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Kent Past


The History of Kent

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History of Northbourne

Northbourne comes from the Old English ‘nord’ meaning ‘northern, north’ and ‘burna’ as a ‘stream’; therefore, ‘north stream’. The Domesday Book chronicles Northbourne as Norborne.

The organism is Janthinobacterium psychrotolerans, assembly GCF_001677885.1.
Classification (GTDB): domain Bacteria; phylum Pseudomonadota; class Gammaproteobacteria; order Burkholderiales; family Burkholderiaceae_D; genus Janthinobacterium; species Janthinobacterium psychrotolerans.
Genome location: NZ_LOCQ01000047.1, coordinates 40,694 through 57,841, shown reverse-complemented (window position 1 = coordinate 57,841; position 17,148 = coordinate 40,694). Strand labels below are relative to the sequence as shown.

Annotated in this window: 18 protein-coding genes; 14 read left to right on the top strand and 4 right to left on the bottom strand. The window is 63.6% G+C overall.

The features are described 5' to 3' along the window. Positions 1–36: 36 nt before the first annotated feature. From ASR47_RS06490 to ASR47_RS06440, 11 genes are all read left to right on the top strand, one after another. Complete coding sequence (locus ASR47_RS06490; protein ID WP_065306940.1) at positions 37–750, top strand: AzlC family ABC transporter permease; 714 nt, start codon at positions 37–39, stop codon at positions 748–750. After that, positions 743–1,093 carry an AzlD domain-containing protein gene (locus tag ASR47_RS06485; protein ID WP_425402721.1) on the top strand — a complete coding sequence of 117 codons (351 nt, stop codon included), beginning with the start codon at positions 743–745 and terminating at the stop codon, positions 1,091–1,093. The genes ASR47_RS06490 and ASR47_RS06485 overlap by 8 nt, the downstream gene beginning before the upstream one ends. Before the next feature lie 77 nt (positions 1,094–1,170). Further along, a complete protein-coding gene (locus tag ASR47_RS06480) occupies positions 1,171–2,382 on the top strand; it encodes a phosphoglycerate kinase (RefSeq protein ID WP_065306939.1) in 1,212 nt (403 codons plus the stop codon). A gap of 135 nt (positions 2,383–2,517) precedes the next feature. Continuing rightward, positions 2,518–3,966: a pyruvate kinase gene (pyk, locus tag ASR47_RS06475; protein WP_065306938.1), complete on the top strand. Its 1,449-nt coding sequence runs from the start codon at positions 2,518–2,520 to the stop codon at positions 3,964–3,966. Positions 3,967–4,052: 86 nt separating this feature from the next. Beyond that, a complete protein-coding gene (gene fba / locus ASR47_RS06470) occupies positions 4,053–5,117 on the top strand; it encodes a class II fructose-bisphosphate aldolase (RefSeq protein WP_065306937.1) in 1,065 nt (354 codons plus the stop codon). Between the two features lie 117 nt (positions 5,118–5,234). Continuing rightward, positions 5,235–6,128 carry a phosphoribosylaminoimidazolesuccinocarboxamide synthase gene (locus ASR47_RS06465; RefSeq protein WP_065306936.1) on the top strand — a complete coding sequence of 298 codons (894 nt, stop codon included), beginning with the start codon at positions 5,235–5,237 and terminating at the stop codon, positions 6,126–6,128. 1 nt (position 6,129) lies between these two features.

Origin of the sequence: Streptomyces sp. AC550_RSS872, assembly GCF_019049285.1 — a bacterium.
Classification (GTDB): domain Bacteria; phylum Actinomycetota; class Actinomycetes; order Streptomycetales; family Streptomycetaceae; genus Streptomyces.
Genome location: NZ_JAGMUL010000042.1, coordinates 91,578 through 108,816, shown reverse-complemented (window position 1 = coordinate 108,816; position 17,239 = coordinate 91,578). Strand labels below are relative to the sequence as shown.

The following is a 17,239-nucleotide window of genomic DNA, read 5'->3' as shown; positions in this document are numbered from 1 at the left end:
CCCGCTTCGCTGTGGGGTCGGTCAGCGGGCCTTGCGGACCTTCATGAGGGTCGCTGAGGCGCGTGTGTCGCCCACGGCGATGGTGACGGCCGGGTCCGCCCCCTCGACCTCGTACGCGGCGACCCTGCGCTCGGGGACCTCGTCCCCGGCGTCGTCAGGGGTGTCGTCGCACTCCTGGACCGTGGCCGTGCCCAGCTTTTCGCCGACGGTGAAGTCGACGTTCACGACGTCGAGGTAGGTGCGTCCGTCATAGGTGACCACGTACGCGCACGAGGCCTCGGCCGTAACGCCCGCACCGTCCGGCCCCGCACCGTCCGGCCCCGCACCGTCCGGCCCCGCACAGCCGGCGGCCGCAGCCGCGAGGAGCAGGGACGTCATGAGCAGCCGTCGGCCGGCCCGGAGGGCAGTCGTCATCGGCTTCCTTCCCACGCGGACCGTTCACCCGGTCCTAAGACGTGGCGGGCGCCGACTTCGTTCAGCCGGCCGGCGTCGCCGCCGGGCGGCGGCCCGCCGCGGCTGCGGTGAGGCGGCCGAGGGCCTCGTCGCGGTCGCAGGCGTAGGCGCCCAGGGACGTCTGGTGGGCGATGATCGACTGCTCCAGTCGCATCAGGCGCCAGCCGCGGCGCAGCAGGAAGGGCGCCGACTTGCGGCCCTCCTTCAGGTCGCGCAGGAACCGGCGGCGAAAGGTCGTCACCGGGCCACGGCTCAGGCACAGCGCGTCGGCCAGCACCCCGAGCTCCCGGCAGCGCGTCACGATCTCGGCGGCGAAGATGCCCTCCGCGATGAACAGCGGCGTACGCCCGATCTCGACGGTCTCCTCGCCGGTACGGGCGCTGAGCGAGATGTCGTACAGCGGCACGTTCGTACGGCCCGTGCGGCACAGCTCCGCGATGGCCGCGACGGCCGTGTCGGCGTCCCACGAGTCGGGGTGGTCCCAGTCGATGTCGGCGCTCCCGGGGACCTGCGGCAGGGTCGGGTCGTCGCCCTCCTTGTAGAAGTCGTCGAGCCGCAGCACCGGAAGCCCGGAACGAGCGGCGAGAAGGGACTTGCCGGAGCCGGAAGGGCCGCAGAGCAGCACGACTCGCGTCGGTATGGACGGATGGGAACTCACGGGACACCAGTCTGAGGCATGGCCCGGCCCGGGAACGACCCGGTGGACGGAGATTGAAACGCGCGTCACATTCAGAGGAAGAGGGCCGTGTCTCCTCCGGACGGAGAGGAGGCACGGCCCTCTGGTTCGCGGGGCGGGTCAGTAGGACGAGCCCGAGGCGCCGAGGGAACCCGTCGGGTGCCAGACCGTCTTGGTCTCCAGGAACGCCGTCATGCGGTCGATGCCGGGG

Northbourne parish church is a Grade: I listed building, dedicated to Saint Augustine. The Saxons built the first church on this site. The Normans rebuilt it as, one of only a few, cruciform churches in Kent in the 12th century. They made some alterations in the following century, particularly to the windows. In 1711, Mathew Bagley cast and hung a ring of five bells in the tower. In 1800, Edward Hasted described St Augustine’s church as a ‘large goodly building, consisting of a nave, chancel, and transept, having a large square tower in the middle, which has probably been much higher. There are five bells in it. The church is built of flint, with quoins, door, and window cases of ashler squared stone; some arches of the windows are pointed, some circular, and some with zig-zag ornaments. The western arch of the tower is pointed with triple dancette ornaments; the others circular’. In 1865, the Victorians added the porches and carried out restoration work to the chancel. Alfred Bowell augmented the bells to six, with a treble, in 1911.